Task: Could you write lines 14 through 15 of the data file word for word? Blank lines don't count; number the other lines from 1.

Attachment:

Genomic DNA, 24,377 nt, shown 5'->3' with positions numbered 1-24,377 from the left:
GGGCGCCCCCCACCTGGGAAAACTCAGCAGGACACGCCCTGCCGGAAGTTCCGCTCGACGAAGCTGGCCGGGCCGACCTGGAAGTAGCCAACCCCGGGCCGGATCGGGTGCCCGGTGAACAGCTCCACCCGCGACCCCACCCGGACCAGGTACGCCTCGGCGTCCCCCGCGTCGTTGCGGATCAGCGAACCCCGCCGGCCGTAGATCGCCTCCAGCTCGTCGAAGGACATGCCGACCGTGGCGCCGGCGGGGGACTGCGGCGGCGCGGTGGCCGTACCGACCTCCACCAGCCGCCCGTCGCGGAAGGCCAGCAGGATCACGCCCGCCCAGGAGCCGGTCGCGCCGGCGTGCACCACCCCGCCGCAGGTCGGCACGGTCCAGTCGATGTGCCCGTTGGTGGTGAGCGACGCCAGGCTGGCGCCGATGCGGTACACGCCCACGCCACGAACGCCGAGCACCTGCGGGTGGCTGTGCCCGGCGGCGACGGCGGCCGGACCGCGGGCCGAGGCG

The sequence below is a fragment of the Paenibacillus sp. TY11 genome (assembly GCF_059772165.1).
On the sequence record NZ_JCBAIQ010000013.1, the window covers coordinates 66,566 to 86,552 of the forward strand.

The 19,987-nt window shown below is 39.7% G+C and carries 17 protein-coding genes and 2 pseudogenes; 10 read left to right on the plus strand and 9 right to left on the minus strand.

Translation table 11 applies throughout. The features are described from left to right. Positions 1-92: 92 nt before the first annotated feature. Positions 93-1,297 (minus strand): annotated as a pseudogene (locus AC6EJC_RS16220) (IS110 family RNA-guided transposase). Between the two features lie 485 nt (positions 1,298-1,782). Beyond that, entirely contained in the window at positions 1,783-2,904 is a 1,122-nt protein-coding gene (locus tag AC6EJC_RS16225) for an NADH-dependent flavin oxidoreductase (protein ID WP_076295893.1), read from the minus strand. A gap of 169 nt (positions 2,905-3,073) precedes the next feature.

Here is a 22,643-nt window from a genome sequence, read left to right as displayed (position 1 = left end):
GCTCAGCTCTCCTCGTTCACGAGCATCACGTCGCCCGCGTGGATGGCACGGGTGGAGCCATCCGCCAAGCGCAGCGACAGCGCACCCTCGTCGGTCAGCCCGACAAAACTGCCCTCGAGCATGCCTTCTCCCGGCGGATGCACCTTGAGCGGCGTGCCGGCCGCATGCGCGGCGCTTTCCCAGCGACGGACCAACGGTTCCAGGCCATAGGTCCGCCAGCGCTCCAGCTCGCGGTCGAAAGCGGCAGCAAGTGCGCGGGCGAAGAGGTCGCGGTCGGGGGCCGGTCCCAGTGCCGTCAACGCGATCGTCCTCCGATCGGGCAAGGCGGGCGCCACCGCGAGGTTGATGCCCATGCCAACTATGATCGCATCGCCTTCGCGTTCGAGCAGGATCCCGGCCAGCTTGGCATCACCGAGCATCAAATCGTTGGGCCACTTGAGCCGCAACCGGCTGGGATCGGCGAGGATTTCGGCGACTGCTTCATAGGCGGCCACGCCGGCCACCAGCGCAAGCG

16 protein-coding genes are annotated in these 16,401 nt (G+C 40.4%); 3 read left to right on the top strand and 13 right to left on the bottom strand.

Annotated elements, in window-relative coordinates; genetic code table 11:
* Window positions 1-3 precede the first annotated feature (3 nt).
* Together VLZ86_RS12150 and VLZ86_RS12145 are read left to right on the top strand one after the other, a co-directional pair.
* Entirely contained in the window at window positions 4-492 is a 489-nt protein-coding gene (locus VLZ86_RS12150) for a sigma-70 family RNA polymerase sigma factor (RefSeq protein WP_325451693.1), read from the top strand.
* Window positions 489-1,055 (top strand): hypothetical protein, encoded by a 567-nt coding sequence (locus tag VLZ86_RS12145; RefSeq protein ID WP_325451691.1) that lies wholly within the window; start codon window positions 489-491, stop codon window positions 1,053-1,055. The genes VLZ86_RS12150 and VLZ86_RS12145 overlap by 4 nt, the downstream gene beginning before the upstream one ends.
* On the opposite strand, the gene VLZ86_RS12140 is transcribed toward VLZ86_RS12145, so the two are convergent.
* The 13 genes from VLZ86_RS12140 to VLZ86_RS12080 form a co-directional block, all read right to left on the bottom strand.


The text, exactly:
* Window positions 489-1,055 (top strand): hypothetical protein, encoded by a 567-nt coding sequence (locus tag VLZ86_RS12145; RefSeq protein ID WP_325451691.1) that lies wholly within the window; start codon window positions 489-491, stop codon window positions 1,053-1,055. The genes VLZ86_RS12150 and VLZ86_RS12145 overlap by 4 nt, the downstream gene beginning before the upstream one ends.
* On the opposite strand, the gene VLZ86_RS12140 is transcribed toward VLZ86_RS12145, so the two are convergent.